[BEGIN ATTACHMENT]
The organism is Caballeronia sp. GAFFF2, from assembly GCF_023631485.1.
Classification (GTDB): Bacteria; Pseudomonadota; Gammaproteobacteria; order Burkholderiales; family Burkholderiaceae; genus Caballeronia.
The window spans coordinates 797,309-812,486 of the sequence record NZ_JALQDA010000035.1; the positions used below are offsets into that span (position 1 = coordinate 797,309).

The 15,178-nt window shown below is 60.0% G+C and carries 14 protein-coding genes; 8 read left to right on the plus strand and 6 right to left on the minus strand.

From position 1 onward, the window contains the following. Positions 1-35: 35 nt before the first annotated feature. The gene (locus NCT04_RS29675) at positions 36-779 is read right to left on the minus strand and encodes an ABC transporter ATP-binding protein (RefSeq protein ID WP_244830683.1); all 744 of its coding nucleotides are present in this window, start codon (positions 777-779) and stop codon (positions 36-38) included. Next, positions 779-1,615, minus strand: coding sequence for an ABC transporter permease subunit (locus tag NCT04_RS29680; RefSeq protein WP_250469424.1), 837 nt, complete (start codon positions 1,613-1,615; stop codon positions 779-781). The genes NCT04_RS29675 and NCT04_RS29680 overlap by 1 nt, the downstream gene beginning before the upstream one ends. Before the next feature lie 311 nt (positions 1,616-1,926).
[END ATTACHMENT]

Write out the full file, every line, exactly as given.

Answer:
The organism is Caballeronia sp. GAFFF2, from assembly GCF_023631485.1.
Classification (GTDB): Bacteria; Pseudomonadota; Gammaproteobacteria; order Burkholderiales; family Burkholderiaceae; genus Caballeronia.
The window spans coordinates 797,309-812,486 of the sequence record NZ_JALQDA010000035.1; the positions used below are offsets into that span (position 1 = coordinate 797,309).

The 15,178-nt window shown below is 60.0% G+C and carries 14 protein-coding genes; 8 read left to right on the plus strand and 6 right to left on the minus strand.

From position 1 onward, the window contains the following. Positions 1-35: 35 nt before the first annotated feature. The gene (locus NCT04_RS29675) at positions 36-779 is read right to left on the minus strand and encodes an ABC transporter ATP-binding protein (RefSeq protein ID WP_244830683.1); all 744 of its coding nucleotides are present in this window, start codon (positions 777-779) and stop codon (positions 36-38) included. Next, positions 779-1,615, minus strand: coding sequence for an ABC transporter permease subunit (locus tag NCT04_RS29680; RefSeq protein WP_250469424.1), 837 nt, complete (start codon positions 1,613-1,615; stop codon positions 779-781). The genes NCT04_RS29675 and NCT04_RS29680 overlap by 1 nt, the downstream gene beginning before the upstream one ends. Before the next feature lie 311 nt (positions 1,616-1,926).